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Earlier this week, President Obama declared today, November 19th, National Entrepreneur’s Day; http://bit.ly/bqjZsp. In his words, entrepreneurs “power the engine of our Nation’s economy. These intrepid individuals translate their vision into products and services that keep America strong and competitive on a global scale, and build opportunity and prosperity across our country.” What can you do to celebrate National Entrepreneur’s Day? In short, pay it forward. We all get busy, but quite often just a few minutes of your time can make a huge impact on someone else’s success as well as our own. Today is the day to; 1. Finally respond to that email, return that call, provide that intro, or review that plan that an aspiring you to go for your dreams!. We all have them buried somewhere in a long list of priorities, but today is the day to find the time to make it happen. 2. Visit http://kiva.org, a microlending site whose mission is to connect people, through lending, for the sake of alleviating poverty. They have already facilitated well over $100mm in loans, and even a small loan can make a big difference. Happy Entrepreneur’s...

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BRIDGE LOANS


Posted By on Nov 9, 2010

According to politicians and government officials, both state and federal, the Small Business Owner is the pride and backbone of the United States. According to the rhetoric, small businesses are creating the most new jobs and provide the engine that drives the US’s economy. Fine words, but– Why is it so difficult for that small business owner to find the capital to start or expand a business, or for real estate investors to buy and rehab property? Interesting question and several debatable answers can be added. Our solution for the aid of  the entrepreneur: Bridge Loan What is a “Bridge Loan?” . A “Bridge Loan” offers: ((1) Short-term capital to ‘Bridge’ the gap to more permanent funding; (2) Lender secured funding with asset-based collateral; (3) Ability to convert to monthly funding to extend loan until more permanent funding can be secured. This is a great option for many entrepreneurs until the larger rounds of funding are complete. PRC...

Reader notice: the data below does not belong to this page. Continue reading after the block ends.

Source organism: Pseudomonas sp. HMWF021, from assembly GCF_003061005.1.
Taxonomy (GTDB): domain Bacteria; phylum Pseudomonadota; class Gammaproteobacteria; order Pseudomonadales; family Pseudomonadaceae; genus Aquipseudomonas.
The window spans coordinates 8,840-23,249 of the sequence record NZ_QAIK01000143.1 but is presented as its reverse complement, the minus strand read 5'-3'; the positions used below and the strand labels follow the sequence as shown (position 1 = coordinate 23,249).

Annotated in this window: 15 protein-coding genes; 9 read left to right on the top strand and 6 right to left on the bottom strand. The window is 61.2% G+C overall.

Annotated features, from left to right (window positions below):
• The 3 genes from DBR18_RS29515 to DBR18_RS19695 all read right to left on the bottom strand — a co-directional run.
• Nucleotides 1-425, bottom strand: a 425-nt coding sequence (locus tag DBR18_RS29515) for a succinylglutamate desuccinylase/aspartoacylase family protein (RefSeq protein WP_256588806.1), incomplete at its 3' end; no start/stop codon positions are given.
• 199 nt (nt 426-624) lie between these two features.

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STRUGGLING WITH PROOF OF CONCEPT?


Posted By on Sep 23, 2010

This should help you out: The best proof that customers really want your product or service is them buying it. But if you haven’t gotten to that stage, here’s what you can do: you can show proof of concept by surveying them, observing behaviors of theirs that point to a need for your product or service, and/or citing 3rd party market research that they need your solution. This can be very cost This should help you out: The best proof that customers really want your product or service is them buying it. But if you haven’t gotten to that stage, here’s what you can do: you can show proof of concept by surveying them, observing behaviors of theirs that point to a need for your product or service, and/or citing 3rd party market research that they need your solution. This can be very cost efficient. Next, to prove that you can build the solution, you can cite your past track record (example: anything you have built in the past), or you can get a proposal from a vendor who will build it for you. This will prove that the solution can be built, and will specify the cost to build it. Finally, to establish proof that you can sell the solution, you can gather letters of intent from prospective customers and/or customer testimonials that they will purchase your solution in the future. As you can see, you CAN establish proof of concept with very little money, without a working prototype of your product/service, and without actual customers. That should be great news for many of you. Especially in these economic times. Truly, PRC...